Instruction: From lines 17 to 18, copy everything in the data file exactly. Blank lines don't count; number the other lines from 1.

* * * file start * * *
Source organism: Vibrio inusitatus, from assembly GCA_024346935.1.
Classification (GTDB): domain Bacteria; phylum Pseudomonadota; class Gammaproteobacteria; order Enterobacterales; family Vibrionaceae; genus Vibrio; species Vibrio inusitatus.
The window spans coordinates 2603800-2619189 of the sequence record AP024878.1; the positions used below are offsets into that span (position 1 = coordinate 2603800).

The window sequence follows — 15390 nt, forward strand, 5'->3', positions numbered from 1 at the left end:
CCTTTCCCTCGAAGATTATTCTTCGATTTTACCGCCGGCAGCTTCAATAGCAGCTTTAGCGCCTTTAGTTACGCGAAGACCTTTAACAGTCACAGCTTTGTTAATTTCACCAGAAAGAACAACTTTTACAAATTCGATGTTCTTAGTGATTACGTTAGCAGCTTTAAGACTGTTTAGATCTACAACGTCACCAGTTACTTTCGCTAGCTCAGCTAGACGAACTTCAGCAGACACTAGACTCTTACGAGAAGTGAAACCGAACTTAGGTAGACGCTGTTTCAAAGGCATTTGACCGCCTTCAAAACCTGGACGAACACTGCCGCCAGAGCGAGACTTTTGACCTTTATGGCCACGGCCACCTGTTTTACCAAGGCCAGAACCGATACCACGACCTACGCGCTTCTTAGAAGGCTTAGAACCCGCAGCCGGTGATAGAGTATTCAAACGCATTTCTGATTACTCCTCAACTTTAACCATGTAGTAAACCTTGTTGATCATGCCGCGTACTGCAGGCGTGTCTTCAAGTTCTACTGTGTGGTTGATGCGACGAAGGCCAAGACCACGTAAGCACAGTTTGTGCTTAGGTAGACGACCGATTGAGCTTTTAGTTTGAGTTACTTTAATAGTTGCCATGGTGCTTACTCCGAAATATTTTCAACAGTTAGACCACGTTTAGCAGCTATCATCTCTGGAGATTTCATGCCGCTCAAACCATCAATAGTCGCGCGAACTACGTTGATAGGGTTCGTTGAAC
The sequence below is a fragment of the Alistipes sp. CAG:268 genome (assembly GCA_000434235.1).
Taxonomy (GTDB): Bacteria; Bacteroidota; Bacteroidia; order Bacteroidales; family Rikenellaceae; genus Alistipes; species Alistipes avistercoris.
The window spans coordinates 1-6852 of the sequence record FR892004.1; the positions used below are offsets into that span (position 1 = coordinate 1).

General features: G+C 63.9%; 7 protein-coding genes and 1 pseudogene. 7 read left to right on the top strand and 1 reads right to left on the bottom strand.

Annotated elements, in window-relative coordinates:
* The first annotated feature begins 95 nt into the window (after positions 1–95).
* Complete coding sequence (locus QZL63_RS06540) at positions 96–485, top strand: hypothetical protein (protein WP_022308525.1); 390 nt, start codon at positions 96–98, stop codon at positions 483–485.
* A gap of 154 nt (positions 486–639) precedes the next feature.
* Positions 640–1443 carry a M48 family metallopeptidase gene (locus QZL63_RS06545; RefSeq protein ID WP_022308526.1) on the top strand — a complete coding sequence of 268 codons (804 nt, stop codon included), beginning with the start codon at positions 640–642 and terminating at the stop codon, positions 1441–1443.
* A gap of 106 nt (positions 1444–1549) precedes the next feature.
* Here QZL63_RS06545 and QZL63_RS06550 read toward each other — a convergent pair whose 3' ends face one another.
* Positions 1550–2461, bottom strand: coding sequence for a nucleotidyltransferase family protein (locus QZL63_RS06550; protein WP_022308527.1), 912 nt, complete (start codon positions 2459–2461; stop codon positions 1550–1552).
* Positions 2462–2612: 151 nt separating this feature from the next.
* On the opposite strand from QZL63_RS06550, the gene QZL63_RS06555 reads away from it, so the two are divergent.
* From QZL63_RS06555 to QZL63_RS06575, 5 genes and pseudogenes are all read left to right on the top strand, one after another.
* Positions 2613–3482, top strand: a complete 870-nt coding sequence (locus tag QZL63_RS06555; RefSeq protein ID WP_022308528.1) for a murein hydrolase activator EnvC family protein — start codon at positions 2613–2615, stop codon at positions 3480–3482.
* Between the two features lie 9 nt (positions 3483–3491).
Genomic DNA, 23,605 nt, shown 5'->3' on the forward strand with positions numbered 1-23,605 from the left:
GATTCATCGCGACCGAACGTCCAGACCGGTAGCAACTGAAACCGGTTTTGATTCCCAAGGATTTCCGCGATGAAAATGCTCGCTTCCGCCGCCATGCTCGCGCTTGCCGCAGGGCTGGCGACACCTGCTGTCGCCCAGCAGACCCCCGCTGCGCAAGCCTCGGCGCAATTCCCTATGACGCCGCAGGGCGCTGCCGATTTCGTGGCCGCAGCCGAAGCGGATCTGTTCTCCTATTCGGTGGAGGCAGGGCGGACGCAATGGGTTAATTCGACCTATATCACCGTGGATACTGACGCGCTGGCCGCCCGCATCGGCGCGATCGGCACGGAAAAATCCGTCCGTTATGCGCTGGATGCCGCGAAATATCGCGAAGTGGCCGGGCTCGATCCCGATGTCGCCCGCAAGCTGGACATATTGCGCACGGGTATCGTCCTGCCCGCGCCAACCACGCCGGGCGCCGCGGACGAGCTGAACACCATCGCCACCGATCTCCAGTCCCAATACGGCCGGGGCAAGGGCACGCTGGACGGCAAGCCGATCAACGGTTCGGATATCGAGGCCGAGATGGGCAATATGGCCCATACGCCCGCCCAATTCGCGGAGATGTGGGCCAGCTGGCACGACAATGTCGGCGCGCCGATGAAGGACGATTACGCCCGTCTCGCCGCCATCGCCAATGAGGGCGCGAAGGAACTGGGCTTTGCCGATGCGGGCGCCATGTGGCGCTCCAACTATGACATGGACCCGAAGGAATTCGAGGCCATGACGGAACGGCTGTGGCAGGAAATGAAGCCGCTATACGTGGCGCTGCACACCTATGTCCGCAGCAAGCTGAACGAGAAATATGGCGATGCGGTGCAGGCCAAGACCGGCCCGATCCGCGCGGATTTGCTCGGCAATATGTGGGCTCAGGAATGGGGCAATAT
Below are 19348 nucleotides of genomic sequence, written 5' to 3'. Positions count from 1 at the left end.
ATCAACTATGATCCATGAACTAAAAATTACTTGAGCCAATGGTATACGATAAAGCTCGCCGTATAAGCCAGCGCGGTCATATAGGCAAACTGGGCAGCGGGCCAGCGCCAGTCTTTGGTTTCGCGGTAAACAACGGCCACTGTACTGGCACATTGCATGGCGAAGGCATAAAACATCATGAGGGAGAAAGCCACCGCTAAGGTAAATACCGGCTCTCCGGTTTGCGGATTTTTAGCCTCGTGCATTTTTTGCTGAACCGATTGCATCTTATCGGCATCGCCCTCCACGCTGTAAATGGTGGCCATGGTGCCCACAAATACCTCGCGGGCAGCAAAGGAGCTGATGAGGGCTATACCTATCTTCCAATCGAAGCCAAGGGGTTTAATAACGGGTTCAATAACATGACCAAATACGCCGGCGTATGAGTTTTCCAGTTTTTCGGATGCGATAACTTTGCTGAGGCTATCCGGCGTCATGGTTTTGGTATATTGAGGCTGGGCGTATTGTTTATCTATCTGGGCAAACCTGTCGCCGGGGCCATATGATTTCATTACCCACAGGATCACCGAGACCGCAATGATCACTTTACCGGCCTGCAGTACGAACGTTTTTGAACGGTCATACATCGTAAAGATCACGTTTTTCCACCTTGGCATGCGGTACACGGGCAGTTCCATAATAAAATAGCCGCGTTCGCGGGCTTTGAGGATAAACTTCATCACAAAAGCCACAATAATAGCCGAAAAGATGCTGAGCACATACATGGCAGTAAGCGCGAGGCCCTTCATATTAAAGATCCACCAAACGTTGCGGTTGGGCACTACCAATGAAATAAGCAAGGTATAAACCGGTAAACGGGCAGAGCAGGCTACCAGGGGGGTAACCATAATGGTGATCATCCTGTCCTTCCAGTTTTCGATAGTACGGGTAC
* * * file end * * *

* Positions 1550–2461, bottom strand: coding sequence for a nucleotidyltransferase family protein (locus QZL63_RS06550; protein WP_022308527.1), 912 nt, complete (start codon positions 2459–2461; stop codon positions 1550–1552).
* Positions 2462–2612: 151 nt separating this feature from the next.